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Wed04162014

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WSU bringing hospitality program to Vancouver

WSU Vancouver Chancellor Mel NetzhammeWashington State University (WSU) has unveiled a plan to bring its world-renowned hospitality business management program to Vancouver. The program will be offered through the school’s College of Business beginning this fall.

WSU initially approved bringing the program to the Vancouver campus seven years ago, when the hospitality business was booming. However, those plans were put on hold in 2008 due to the economic recession.

“At that time there was a lot of industry interest in offering the program, but it just didn’t seem to be the right time,” said Jane Cote, Academic Director for the WSU Vancouver College of Business. “When we had the economic downturn the industry took a turn and so did the university. We weren’t really expanding programs at that time. But things are looking up both for the economy and the industry. Now that they’re starting to grow and expand, it’s a good time to bring this program up.”

Contributions from a variety of local organizations with ties to the business community were key in funding the program’s expansion from Pullman to Vancouver, explained WSU Vancouver Chancellor Mel Netzhammer. Leading those contributions was a $675,000 gift from the Tod and Maxine McClaskey Foundation. Tod McClaskey was the co-founder of the Thunderbird/Red Lion Inn & Hotel chain.

“Without a doubt, the McClaskey gift makes it possible for us to bring this program onto our campus at this point in time,” said Netzhammer. “We’re going to be investing a lot of our resources, but it is the McClaskey gift that has made it possible for us to say, ‘We can to do this by August. We can have a new faculty member in place to teach this new program.’ We are absolutely grateful to them.”

Much of the business community’s interest in the school’s hospitality program stems from the fact that it is consistently rated in top ten of 170 similar programs in the nation, said Tom Tripp, WSU Vancouver Professor of Management.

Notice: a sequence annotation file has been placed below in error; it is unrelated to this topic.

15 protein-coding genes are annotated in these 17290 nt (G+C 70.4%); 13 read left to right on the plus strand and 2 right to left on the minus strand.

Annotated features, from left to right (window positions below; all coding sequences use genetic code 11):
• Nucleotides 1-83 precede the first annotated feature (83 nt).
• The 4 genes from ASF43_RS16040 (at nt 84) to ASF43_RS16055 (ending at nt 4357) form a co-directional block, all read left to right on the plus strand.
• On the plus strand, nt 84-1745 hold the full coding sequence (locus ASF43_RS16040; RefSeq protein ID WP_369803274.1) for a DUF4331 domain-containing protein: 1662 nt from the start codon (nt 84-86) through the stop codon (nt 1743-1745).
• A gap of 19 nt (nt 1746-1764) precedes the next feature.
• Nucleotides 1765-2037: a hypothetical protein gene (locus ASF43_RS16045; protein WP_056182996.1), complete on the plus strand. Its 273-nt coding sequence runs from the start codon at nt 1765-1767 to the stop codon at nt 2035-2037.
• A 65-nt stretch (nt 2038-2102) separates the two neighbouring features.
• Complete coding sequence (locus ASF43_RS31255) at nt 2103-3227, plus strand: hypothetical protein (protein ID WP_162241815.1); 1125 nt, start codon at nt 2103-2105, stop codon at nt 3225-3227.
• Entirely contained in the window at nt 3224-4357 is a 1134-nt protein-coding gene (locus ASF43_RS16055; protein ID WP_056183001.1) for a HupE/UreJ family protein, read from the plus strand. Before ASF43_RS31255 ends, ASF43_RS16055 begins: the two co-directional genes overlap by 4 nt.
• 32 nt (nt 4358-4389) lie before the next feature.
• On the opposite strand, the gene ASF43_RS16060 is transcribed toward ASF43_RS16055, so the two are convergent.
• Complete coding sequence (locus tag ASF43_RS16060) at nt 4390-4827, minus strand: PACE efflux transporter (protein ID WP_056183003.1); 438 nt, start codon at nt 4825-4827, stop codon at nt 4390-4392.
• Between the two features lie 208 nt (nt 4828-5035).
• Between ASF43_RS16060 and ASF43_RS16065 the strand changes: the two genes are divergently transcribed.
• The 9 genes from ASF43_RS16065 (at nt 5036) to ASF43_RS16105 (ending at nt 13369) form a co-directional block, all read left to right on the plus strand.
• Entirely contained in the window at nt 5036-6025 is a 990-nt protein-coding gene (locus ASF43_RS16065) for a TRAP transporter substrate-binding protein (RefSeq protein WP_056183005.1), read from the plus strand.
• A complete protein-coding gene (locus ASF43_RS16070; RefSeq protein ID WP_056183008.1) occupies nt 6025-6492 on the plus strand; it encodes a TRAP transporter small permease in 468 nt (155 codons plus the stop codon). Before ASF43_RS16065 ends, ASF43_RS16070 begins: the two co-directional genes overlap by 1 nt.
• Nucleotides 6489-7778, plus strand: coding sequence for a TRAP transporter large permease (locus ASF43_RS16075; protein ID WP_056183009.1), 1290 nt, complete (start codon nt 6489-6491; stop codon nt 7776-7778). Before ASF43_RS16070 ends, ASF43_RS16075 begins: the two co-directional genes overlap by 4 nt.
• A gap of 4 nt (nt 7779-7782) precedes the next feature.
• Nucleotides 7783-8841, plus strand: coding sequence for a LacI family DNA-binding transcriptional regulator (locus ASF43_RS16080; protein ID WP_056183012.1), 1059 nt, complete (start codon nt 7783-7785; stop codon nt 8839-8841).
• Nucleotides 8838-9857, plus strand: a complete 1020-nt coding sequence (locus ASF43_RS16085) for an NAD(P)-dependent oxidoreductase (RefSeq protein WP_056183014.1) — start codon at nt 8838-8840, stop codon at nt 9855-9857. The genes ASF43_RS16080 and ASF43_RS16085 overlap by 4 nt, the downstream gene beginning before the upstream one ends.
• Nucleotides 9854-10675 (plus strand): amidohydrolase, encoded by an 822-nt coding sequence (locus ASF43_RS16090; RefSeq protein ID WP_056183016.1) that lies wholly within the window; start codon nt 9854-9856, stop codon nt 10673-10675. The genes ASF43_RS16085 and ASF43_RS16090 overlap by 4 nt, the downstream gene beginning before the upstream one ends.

According to Tripp, students enrolled in the program are required to take courses on food systems, service operations and leadership courses designed specifically for hospitality situations. The signature feature of the program is a 1,000-hour paid internship requirement.

“The internship gets our students immersed in their field, it creates job opportunities, creates networking opportunities and is a way for us to serve the community that’s helping us offer the program,” noted Netzhammer.

Mill Creek Pub owner Russell Brent, who earned a pair of hospitality-related degrees from Rochester Institute of Technology in upstate New York, said there is definitely a need for hospitality skills locally. He also explained his appreciation for the program’s internship component.

“Just going to school and learning through a textbook doesn’t necessarily prepare you for what you’re going to experience when you get out in the field,” said Brent. “I think the combination of the two is incredible.”

In addition to the internship requirement, Netzhammer said that the hospitality program is held in such a high regard because it is “about as forward thinking of an academic program as you can have.”

For example, he explained, the program has been extended to include hospitality services in senior living. He also highlighted the benefit that comes with being attached to the College of Business.

“I think the fact that our students graduate with a very core foundation in business and business management is absolutely connected to their success in the hospitality industry,” Netzhammer said. “We’re creating a very well-rounded business graduate who has the opportunity to excel in the hospitality industry.”

Sanford Jones, co-founder and president of the Wine and Food Society of Clark County, echoed that statement.

“Every year, the majority of business startups and business failures are restaurants,” said Jones. “I think the business aspect of it is what makes most of them fail. So having a structured [hospitality] program like that in our area is just a fantastic deal and we’re going to do everything we can to support it.”